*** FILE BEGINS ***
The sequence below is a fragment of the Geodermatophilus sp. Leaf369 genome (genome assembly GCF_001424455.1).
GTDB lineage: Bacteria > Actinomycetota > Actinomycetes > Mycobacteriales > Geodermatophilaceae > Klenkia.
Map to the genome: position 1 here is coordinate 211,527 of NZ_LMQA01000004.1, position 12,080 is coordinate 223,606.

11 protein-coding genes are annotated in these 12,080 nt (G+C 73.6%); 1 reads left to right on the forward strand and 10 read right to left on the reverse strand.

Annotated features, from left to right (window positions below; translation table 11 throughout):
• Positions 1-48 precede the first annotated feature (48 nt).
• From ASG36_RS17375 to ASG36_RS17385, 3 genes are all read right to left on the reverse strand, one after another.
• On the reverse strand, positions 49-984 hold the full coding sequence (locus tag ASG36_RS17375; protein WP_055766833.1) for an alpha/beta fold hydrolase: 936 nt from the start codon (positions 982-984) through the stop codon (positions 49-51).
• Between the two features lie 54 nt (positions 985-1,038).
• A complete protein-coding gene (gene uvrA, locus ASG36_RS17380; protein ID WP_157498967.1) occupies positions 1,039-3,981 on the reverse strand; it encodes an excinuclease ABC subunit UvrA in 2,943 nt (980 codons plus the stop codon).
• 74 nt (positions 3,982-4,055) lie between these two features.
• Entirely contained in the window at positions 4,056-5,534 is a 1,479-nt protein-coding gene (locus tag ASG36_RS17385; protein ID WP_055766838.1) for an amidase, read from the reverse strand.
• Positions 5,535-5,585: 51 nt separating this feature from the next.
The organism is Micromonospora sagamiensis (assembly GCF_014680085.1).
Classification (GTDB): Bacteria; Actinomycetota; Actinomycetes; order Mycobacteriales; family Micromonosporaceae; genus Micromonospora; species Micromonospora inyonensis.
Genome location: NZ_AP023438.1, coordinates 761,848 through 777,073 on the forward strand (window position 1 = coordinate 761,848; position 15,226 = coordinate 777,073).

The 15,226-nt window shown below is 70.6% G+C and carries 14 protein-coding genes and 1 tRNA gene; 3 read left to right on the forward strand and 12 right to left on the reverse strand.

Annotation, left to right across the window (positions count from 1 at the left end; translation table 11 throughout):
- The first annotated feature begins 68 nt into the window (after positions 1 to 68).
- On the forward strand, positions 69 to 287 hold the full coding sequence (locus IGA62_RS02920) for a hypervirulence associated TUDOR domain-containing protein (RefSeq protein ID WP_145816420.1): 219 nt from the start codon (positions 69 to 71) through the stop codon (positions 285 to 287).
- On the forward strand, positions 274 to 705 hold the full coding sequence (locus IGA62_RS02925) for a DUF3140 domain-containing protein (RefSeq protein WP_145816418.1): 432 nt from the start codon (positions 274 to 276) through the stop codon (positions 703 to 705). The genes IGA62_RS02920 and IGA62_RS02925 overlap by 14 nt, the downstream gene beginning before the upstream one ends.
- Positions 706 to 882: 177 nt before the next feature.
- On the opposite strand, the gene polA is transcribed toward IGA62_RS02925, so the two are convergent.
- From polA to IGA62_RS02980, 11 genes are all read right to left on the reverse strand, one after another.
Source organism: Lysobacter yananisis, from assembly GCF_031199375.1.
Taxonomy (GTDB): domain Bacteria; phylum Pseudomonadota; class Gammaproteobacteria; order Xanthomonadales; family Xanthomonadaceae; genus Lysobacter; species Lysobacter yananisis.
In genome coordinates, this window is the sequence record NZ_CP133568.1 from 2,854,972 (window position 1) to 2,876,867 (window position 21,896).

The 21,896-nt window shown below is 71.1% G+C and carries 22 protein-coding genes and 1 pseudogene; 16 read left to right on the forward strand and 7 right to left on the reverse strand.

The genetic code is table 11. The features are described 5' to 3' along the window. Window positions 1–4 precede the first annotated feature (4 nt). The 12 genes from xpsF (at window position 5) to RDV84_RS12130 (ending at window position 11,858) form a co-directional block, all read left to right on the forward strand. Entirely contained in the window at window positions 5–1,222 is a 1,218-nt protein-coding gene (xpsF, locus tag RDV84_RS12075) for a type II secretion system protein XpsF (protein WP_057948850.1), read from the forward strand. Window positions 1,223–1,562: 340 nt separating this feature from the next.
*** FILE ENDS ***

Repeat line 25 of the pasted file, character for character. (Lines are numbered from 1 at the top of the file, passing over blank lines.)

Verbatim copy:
Source organism: Lysobacter yananisis, from assembly GCF_031199375.1.